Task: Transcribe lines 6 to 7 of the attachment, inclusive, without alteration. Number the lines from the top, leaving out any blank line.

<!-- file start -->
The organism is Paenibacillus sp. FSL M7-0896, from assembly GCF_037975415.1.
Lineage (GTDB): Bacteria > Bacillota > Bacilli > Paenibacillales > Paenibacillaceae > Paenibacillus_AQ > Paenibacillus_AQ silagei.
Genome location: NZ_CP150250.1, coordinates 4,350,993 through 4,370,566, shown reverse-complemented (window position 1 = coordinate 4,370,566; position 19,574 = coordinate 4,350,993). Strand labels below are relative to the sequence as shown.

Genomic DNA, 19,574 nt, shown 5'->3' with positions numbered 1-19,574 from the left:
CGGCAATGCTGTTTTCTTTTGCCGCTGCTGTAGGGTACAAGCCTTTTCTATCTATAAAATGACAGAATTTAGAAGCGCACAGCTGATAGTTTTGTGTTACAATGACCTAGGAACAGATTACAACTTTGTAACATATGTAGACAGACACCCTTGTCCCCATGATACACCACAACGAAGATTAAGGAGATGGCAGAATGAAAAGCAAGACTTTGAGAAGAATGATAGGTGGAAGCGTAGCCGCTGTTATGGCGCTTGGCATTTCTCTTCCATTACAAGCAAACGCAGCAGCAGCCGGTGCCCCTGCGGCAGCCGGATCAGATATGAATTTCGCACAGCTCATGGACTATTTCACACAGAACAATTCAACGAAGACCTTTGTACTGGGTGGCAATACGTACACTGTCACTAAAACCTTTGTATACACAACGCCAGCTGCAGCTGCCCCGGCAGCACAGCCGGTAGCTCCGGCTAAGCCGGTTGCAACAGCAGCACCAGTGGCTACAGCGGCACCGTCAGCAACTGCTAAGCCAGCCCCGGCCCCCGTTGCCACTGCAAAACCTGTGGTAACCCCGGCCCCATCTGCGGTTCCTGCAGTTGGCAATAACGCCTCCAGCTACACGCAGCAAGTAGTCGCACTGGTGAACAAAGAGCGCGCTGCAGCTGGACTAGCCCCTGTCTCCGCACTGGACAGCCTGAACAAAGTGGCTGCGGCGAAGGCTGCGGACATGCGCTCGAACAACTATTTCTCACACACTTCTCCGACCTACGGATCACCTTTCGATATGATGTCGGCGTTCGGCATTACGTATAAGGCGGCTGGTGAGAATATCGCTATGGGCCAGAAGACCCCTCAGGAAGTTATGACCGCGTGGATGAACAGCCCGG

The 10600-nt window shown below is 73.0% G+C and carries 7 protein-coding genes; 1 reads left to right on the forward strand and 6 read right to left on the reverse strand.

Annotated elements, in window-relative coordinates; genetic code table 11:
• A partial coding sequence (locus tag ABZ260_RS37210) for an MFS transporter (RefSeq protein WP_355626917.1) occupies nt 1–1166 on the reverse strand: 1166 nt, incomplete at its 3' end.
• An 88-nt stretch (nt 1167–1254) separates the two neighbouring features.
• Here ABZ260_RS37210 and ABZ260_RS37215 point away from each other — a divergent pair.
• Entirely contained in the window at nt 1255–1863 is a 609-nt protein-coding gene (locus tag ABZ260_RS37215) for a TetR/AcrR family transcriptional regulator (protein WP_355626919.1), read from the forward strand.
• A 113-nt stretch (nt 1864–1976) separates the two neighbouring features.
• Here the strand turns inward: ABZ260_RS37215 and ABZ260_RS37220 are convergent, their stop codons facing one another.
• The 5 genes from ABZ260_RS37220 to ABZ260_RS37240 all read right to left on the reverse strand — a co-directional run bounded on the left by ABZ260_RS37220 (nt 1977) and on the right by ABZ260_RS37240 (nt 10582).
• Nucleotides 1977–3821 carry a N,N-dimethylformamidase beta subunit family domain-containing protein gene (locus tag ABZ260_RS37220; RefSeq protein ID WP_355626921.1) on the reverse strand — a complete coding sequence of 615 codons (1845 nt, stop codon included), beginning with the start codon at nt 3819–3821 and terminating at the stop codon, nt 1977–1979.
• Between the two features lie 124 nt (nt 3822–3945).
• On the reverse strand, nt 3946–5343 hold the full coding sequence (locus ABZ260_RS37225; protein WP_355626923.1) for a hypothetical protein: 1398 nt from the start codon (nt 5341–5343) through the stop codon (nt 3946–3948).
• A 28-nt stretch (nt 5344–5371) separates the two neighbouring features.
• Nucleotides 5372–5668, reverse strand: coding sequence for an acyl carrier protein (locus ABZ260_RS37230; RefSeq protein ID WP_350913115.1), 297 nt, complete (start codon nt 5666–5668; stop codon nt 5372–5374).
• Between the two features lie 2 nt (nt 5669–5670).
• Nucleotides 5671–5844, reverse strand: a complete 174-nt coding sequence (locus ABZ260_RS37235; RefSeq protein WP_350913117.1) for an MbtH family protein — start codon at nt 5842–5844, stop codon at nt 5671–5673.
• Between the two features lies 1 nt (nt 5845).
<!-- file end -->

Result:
The 10600-nt window shown below is 73.0% G+C and carries 7 protein-coding genes; 1 reads left to right on the forward strand and 6 read right to left on the reverse strand.

Annotated elements, in window-relative coordinates; genetic code table 11: